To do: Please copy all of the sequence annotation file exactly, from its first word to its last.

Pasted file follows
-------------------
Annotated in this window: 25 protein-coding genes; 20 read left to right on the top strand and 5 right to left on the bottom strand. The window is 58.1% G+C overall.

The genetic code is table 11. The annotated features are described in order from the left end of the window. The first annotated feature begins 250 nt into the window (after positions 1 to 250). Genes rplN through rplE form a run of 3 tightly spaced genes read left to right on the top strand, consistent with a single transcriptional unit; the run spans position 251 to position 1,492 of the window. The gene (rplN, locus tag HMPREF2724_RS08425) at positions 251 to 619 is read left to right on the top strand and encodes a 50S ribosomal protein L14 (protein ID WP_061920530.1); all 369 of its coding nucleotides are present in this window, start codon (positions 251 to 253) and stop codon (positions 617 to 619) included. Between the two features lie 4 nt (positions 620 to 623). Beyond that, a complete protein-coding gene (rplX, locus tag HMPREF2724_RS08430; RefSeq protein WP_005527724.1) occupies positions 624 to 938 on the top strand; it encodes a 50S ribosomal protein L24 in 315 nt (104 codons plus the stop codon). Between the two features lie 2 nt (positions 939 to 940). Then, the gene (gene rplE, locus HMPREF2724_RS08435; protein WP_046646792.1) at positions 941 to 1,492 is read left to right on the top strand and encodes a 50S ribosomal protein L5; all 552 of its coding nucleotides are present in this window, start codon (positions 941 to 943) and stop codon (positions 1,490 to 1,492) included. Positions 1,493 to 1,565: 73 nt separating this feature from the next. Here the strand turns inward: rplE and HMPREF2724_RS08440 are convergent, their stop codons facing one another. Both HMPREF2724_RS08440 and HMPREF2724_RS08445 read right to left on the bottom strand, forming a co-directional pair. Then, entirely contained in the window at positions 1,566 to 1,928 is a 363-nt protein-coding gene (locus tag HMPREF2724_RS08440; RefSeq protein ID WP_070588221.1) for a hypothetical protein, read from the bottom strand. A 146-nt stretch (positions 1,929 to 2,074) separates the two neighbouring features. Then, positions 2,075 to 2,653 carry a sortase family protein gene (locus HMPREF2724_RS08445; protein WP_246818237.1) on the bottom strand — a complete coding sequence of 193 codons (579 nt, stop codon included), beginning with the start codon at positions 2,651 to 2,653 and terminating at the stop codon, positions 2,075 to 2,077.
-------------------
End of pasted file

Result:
Annotated in this window: 25 protein-coding genes; 20 read left to right on the top strand and 5 right to left on the bottom strand. The window is 58.1% G+C overall.

The genetic code is table 11. The annotated features are described in order from the left end of the window. The first annotated feature begins 250 nt into the window (after positions 1 to 250). Genes rplN through rplE form a run of 3 tightly spaced genes read left to right on the top strand, consistent with a single transcriptional unit; the run spans position 251 to position 1,492 of the window. The gene (rplN, locus tag HMPREF2724_RS08425) at positions 251 to 619 is read left to right on the top strand and encodes a 50S ribosomal protein L14 (protein ID WP_061920530.1); all 369 of its coding nucleotides are present in this window, start codon (positions 251 to 253) and stop codon (positions 617 to 619) included. Between the two features lie 4 nt (positions 620 to 623). Beyond that, a complete protein-coding gene (rplX, locus tag HMPREF2724_RS08430; RefSeq protein WP_005527724.1) occupies positions 624 to 938 on the top strand; it encodes a 50S ribosomal protein L24 in 315 nt (104 codons plus the stop codon). Between the two features lie 2 nt (positions 939 to 940). Then, the gene (gene rplE, locus HMPREF2724_RS08435; protein WP_046646792.1) at positions 941 to 1,492 is read left to right on the top strand and encodes a 50S ribosomal protein L5; all 552 of its coding nucleotides are present in this window, start codon (positions 941 to 943) and stop codon (positions 1,490 to 1,492) included. Positions 1,493 to 1,565: 73 nt separating this feature from the next. Here the strand turns inward: rplE and HMPREF2724_RS08440 are convergent, their stop codons facing one another. Both HMPREF2724_RS08440 and HMPREF2724_RS08445 read right to left on the bottom strand, forming a co-directional pair. Then, entirely contained in the window at positions 1,566 to 1,928 is a 363-nt protein-coding gene (locus tag HMPREF2724_RS08440; RefSeq protein ID WP_070588221.1) for a hypothetical protein, read from the bottom strand. A 146-nt stretch (positions 1,929 to 2,074) separates the two neighbouring features. Then, positions 2,075 to 2,653 carry a sortase family protein gene (locus HMPREF2724_RS08445; protein WP_246818237.1) on the bottom strand — a complete coding sequence of 193 codons (579 nt, stop codon included), beginning with the start codon at positions 2,651 to 2,653 and terminating at the stop codon, positions 2,075 to 2,077.